With Jason Nicholson, Vice President of Hotel Operations
What does it mean to be ‘on stage’ when you’re on the job?
Being on stage is analogous to being an actor. When we’re at work, we project a certain message with our tone and character.
What that means for us in the hotel business is we have to act the way our guests want us to act. Even if we’re having a bad day (or week … or year).
In other words, you can’t take off your face paint.
When we’re on stage, we may have something going on in our periphery that the guest really shouldn’t know about. It’s not that they don’t care, but they don’t need to care. Our job is to convey an image of fun and engagement with lots of smiles – to create fun, memorable experiences for our guests.
Our guests don’t need to know that the night auditor forgot to change the paper in the copier or that the plumbing backed up in Room 202 and we have to call a plumber RIGHT NOW THIS SECOND! Being on stage means keeping our acting face on, such that our guests see nothing they don’t want to see.
We are on stage anytime we have the likelihood we might make contact with a guest or potential guest. That means we’re on stage from the moment we put on the uniform to the moment we take it off.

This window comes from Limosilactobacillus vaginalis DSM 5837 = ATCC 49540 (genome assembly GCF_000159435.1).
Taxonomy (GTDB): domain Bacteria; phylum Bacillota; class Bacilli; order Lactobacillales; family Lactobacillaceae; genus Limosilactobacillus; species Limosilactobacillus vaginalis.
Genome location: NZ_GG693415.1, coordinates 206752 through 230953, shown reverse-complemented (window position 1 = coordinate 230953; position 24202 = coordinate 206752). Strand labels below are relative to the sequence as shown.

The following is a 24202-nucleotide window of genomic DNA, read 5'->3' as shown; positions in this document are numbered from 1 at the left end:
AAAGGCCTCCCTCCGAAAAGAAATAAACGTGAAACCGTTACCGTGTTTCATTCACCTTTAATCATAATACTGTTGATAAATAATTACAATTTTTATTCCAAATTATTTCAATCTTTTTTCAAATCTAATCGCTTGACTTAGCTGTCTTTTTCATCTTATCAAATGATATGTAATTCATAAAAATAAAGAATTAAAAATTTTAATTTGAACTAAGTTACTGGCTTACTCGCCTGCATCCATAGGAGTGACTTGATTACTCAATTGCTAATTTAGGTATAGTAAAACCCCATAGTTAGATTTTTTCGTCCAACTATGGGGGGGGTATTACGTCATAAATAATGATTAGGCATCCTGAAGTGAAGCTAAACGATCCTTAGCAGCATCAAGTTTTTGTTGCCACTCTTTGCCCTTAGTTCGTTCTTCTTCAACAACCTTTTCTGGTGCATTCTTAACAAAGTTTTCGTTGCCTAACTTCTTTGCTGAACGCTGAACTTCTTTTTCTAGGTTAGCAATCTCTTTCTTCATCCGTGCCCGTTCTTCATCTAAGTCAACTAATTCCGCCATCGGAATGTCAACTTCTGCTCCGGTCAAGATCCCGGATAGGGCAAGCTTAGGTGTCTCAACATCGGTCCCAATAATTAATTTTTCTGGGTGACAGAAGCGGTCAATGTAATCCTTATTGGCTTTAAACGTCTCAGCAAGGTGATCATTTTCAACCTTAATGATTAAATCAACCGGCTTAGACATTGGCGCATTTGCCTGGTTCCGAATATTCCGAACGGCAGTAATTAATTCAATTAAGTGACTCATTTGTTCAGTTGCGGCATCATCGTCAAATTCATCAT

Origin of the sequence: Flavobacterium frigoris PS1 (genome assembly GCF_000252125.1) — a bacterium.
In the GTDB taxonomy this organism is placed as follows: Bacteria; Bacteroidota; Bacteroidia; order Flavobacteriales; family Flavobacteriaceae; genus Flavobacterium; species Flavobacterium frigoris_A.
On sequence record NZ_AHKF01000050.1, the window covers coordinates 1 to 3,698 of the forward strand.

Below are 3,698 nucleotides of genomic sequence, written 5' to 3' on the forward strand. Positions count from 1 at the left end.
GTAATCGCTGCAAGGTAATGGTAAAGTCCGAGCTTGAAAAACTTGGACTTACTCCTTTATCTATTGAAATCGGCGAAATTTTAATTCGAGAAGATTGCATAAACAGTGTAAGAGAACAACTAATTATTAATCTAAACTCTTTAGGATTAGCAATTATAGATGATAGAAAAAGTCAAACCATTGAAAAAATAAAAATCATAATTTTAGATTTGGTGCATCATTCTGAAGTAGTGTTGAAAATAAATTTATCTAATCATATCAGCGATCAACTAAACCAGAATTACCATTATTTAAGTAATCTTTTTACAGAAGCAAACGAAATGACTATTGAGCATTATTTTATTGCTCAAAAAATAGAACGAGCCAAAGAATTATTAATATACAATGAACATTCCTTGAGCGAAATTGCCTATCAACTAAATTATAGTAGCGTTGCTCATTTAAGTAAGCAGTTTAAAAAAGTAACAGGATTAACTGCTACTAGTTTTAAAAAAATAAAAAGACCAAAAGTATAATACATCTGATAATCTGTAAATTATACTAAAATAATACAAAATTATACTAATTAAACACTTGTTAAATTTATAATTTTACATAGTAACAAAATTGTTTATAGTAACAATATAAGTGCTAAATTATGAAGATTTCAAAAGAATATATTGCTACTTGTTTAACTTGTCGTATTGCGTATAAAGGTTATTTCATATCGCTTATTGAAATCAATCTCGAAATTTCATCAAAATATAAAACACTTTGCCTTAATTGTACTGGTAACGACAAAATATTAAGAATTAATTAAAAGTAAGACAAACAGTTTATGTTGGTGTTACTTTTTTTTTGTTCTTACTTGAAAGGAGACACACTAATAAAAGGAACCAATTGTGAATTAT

Pumping gas? You’re on stage. Online? Still on stage. At the grocery store, dropping your kids off at school … when you’re wearing the uniform, you’re representing your hotel and Innisfree.
When we travel for the benefit of the company, we’re on stage the entire time.
There are times when Mike Nixon or I may want to travel in a T-shirt and shorts and sandals because it’s more comfortable, but we still put on that button-down because we know the minute we step off the aircraft, we’re likely to meet someone important.
It also includes being in an empty hallway. If you’re on the phone speaking loudly or yelling down the hallway to someone on the other end, you just never know when a guest is going to step out of their room.
Bottom line: Being on stage takes integrity. It’s doing the right thing even when no one is looking; always assume someone is.
– As told to Ashley Kahn Salley
Lead Storyteller, Innisfree Hotels